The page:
The Verge - Act III
In the greenhouse, the same as Act I. ANTHONY is bedding small plants where the Edge Vine grew. In the inner room the plant like caught motion glows as from a light within. HATTIE, the Maid, rushes in from outside.
ANTHONY: (turning angrily) You are not what this place—
HATTIE: Anthony, come in the house. I'm afraid. Mr Archer, I never saw him like this. He's talking to Mr Demming—something about Mrs Archer.
ANTHONY: (who in spite of himself is disturbed by her agitation) And if it is, it's no business of yours.
HATTIE: You don't know how he is. I went in the room and—
ANTHONY: Well, he won't hurt you, will he?
HATTIE: How do I know who he'll hurt—a person's whose—(seeing how to get him) Maybe he'll hurt Mrs Archer.
ANTHONY: (startled, then smiles) No; he won't hurt Miss Claire.
HATTIE: What do you know about it?—out here in the plant house?
ANTHONY: And I don't want to know about it. This is a very important day for me. It's Breath of Life I'm thinking of today—not you and Mr Archer.
HATTIE: Well, suppose he does something to Mr Demming?
ANTHONY: Mr Demming will have to look out for himself, I am at work.
HATTIE: Don't you think I ought to tell Mrs Archer that—
ANTHONY: You let her alone! This is no day for her to be bothered by you. At eleven o'clock (looks at watch) she comes out here—to Breath of Life.
HATTIE: (with greed for gossip) Did you see any of them when they came downstairs last night?
ANTHONY: I was attending to my own affairs.
HATTIE: They was all excited. Mr Edgeworth—he went away. He was gone all night, I guess. I saw him coming back just as the milkman woke me up. Now he's packing his things. He wanted to get to Mrs Archer too—just a little while ago. But she won't open her door for none of them. I can't even get in to do her room.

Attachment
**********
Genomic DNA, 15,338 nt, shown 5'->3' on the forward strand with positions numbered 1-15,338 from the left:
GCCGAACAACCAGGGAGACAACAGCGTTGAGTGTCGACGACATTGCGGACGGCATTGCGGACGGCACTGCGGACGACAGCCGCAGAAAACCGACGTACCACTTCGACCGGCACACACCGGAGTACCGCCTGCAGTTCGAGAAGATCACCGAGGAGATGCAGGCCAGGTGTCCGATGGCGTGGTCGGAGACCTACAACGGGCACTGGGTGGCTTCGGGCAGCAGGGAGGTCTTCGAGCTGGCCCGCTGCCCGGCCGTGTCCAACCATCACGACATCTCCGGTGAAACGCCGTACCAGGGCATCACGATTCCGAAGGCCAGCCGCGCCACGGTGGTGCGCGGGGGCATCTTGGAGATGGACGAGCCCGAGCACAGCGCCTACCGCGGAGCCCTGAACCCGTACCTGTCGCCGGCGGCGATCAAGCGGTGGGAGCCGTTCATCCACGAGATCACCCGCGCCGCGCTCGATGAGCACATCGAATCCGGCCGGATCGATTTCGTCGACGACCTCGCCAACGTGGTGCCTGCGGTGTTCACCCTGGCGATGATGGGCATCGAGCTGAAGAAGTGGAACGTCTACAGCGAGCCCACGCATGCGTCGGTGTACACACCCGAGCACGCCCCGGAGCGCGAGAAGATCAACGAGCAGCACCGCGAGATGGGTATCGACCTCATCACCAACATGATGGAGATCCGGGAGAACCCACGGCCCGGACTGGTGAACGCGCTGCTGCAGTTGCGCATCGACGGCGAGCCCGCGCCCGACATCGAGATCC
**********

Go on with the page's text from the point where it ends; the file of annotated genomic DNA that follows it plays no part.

ANTHONY: Then do some other room—and leave me alone in this room.
HATTIE: (a little afraid of what she is asking) Is she sick, Anthony—or what? (vindicating herself, as he gives her a look) The doctor, he stayed here late. But she'd locked herself in. I heard Mr Archer—
ANTHONY: You heard too much! (he starts for the door, to make her leave, but DICK rushes in. Looks around wildly, goes to the trap-door, finds it locked)
ANTHONY: What are you doing here?
DICK: Trying not to be shot—if you must know. This is the only place I can think of—till he comes to his senses and I can get away. Open that, will you? Rather—ignominious—but better be absurd than be dead.
HATTIE: Has he got the revolver?
DICK: Gone for it. Thought I wouldn't sit there till he got back, (to ANTHONY) Look here—don't you get the idea? Get me some place where he can't come.
ANTHONY: It is not what this place is for.
DICK: Any place is for saving a man's life.
HATTIE: Sure, Anthony. Mrs Archer wouldn't want Mr Demming shot.
DICK: That's right, Anthony. Miss Claire will be angry at you if you get me shot. (he makes for the door of the inner room)
ANTHONY: You can't go in there. It's locked. (HARRY rushes in from outside.)
HARRY: I thought so! (he has the revolver. HATTIE screams)
ANTHONY: Now, Mr Archer, if you'll just stop and think, you'll know Miss Claire wouldn't want Mr Demming shot.
HARRY: You think that can stop me? You think you can stop me? (raising the revolver) A dog that—
ANTHONY: (keeping squarely between HARRY and DICK) Well, you can't shoot him in here. It is not good for the plants. (HARRY is arrested by this reason) And especially not today. Why, Mr Archer, Breath of Life may flower today. It's years Miss Claire's been working for this day.
HARRY: I never thought to see this day!